Murray Milgate

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Murray Milgate
Born 1950
Nationality Australian/British
Institution University of Cambridge
Field Economist
Alma mater University of Cambridge

Murray Milgate (born 1950),[1] is an Australian-born academic economist and Fellow and Director of Studies in Economics at Queens' College in the University of Cambridge. He is the co-creator and co-editor of the celebrated original edition of The New Palgrave Dictionary of Economics (1987) together with John Eatwell and Peter Newman.[2]

Biography[edit]

Milgate was educated at the University of Sydney and the University of Cambridge where he taught economics before moving to Harvard University in 1984. He returned to Cambridge in 1996. He is best known for his contributions to the dissemination of economic knowledge through his New Palgrave activities and his published writings that focus on exploring: (1) the relation between classical economic theory and Keynesian economics as an alternative to standard neoclassical thinking about the market mechanism; (2) the history of nineteenth-century political economy. An assessment of aspects of the first set of contributions can be found in Dutt and Amadeo's Keynes's Third Alternative.[3] In 1992 Milgate shared the Eccles Prize for Excellence in Economic Writing (from Columbia University Business School) for the New Palgrave Dictionary of Money and Finance and in 1995 The New Palgrave World of Economics was named among the 100 most influential books since WW2 by the CEEPP at the University of Oxford.[4] In 2011 his After Adam Smith was awarded the David and Elaine Spitz Prize for the best book on liberal and democratic theory by the International Conference for the Study of Political Thought. He was a Visiting Professor at the University of California at Berkeley (1992) and was made Distinguished Visiting Professor of Economics at Osaka Gakuin University in Japan in 2008. He is a founding editor of the journal Contributions to Political Economy.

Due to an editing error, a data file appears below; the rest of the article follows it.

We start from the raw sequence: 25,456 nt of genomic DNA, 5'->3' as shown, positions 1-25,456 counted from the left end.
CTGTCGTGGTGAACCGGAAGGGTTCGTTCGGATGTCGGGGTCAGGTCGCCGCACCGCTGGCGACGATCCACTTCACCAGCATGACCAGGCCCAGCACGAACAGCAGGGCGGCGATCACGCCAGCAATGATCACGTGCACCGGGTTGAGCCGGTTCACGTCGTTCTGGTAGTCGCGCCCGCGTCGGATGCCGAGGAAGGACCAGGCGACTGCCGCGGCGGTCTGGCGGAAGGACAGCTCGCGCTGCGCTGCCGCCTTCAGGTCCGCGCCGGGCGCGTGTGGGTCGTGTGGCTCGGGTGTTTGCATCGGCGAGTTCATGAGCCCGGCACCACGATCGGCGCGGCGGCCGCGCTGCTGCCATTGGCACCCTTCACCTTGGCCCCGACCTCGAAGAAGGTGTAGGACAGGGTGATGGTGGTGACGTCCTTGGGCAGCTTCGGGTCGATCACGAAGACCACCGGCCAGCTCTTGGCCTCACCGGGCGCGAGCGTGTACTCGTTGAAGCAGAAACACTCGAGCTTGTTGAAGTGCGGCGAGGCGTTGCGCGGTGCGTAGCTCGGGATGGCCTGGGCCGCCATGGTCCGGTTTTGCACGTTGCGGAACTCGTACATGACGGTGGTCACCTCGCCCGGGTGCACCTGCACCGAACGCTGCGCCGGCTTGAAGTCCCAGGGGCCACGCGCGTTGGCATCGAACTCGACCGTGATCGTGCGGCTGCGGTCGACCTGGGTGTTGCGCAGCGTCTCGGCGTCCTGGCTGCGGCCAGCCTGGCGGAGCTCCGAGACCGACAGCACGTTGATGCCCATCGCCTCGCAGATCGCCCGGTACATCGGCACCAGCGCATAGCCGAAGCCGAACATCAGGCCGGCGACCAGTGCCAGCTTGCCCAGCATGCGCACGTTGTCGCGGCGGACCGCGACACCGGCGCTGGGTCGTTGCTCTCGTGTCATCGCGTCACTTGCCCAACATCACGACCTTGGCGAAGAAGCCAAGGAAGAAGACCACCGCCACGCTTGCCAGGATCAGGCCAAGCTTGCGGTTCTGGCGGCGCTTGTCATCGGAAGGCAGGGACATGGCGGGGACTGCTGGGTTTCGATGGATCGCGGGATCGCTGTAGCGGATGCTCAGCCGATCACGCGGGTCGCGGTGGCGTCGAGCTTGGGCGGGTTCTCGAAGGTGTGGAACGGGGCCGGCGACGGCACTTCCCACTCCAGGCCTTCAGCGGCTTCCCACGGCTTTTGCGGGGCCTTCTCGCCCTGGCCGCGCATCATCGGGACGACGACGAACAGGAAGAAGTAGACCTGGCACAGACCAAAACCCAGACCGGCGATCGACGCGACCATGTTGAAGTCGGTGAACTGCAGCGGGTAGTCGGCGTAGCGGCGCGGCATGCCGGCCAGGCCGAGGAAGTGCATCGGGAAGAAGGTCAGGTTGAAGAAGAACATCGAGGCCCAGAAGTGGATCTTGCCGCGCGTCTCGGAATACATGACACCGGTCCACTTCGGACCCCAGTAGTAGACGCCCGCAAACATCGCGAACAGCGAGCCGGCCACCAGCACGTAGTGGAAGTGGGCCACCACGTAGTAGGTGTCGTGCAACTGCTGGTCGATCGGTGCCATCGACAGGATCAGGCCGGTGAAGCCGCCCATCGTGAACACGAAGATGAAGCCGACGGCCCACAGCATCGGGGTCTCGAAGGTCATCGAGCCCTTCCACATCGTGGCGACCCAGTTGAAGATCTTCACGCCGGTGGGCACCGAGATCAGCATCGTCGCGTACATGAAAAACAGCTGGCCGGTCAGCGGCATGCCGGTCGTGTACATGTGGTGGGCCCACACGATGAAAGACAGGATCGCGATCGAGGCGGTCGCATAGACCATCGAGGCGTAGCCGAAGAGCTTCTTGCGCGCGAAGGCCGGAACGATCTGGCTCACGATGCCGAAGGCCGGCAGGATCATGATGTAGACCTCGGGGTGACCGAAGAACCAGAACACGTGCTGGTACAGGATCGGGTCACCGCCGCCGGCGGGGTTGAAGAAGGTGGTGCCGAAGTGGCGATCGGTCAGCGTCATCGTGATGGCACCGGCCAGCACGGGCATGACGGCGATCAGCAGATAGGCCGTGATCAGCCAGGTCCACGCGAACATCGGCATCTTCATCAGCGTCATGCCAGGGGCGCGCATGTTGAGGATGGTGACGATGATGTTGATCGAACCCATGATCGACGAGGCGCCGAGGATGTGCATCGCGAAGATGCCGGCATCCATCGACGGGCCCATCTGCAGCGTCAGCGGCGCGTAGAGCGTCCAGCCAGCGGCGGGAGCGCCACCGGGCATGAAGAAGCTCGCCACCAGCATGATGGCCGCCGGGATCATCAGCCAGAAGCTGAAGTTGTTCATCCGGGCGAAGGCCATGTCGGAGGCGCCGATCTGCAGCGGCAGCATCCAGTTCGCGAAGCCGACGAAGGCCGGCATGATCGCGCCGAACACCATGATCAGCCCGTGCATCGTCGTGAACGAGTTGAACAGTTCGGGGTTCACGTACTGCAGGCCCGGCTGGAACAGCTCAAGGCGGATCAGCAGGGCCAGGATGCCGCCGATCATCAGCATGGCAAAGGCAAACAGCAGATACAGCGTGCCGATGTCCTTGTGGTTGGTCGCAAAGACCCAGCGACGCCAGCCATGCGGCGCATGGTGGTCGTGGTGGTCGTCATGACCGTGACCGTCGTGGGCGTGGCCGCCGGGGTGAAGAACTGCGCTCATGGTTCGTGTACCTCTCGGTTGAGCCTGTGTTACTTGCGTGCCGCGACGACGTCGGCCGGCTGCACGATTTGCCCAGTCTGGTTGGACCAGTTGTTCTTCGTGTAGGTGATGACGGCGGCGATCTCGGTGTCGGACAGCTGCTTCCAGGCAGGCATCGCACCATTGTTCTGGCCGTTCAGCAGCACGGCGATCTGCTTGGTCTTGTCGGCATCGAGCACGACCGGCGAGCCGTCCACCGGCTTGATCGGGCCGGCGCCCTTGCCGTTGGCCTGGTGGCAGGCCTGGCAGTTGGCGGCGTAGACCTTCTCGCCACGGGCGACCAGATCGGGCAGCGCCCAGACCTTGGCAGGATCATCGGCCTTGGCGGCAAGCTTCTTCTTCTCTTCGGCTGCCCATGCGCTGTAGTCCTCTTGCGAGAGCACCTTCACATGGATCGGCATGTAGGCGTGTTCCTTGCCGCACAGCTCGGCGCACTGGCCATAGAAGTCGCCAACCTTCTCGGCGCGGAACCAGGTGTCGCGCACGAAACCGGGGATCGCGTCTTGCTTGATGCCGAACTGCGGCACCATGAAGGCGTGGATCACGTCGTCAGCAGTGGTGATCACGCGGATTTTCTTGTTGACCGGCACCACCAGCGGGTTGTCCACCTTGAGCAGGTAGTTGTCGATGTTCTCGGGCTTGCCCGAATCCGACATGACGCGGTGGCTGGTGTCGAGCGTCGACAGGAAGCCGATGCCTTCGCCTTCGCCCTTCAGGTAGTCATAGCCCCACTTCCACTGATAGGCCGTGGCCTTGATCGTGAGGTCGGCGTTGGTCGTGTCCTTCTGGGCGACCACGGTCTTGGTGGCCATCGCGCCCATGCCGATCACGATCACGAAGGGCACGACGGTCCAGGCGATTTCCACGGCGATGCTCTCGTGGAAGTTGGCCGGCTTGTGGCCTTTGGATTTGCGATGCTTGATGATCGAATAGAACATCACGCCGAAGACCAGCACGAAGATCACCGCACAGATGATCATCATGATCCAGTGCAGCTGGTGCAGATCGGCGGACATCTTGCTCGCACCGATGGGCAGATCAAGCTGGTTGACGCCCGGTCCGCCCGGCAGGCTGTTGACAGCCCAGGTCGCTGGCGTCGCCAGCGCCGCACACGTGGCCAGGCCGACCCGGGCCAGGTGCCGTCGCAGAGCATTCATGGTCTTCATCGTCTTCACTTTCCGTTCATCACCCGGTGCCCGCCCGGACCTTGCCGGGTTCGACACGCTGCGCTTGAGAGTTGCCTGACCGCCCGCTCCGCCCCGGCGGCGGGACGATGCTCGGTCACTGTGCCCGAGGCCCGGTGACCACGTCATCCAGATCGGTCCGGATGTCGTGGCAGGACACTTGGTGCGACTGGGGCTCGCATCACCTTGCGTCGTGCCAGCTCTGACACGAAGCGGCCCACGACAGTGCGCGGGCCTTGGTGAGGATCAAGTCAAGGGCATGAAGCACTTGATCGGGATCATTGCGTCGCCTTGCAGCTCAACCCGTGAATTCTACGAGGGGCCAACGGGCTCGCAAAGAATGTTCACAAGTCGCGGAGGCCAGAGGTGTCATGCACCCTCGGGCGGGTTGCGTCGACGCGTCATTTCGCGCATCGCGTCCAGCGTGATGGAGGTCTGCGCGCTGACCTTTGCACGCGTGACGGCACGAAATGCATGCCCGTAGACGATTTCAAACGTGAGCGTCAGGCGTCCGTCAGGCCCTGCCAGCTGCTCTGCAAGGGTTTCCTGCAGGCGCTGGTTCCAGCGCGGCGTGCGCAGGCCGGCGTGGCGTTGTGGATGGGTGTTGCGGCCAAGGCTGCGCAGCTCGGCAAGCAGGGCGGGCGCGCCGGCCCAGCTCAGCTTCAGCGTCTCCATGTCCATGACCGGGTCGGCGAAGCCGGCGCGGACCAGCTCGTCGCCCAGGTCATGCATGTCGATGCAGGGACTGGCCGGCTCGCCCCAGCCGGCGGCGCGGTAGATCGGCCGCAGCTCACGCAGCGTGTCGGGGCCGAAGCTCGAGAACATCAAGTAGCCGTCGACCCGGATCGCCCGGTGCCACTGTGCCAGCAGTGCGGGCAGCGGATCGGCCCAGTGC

Bibliography[edit]

This is a list of some of Milgate's major works.[5]

  • Capital and Employment. London and New York: Academic Press. 1982.
  • Keynes's Economics and the Theory of Value and Distribution. London: Duckworth and New York: Oxford University Press. 1983. (With John Eatwell).
  • Eatwell, John; Milgate, Murray; Newman, Peter K. (1987). The New Palgrave: a dictionary of economics. London New York Tokyo: Macmillan Stockton Press Maruzen. ISBN 9780333740408. 
  • Critical Issues in Social Thought. London and New York: Academic Press. 1989. (With Cheryl B. Welch).
  • Ricardian Politics. Princeton: Princeton University Press. 1991. (With Shannon C. Stimson).
  • The New Palgrave Dictionary of Money and Finance. Three volumes. London: Macmillan. 1992. (With Peter Newman and John Eatwell).
  • After Adam Smith: A Century of Transformation in Politics and Political Economy. Princeton: Princeton University Press. 2009. (With Shannon C. Stimson). Paperback edition: 2011.
  • The Fall and Rise of Keynesian Economics. Oxford & New York: Oxford University Press. 2011. (With John Eatwell).

References[edit]

  1. ^ "Milgate, Murray, 1950-". Virtual International Authority File - VIAF. 
  2. ^ Eatwell, John; Milgate, Murray; Newman, Peter K. (1987). The New Palgrave: a dictionary of economics. London New York Tokyo: Macmillan Stockton Press Maruzen. ISBN 9780333740408. 
  3. ^ A.K. Dutt and E. Amadeo. Keynes's Third Alternative? The Neoricardian Keynesians and the Post Keynesians. Aldershot: Edward Elgar. 1990.
  4. ^ Times Literary Supplement, 6 October 1995, http://entertainment.timesonline.co.uk/tol/arts_and_entertainment/the_tls/article5418361.ece
  5. ^ Blaug, Mark (1999). Who's who in economics (3rd ed.). Cheltenham, UK Northampton, MA: Edward Elgar Publishing. ISBN 9781858988863.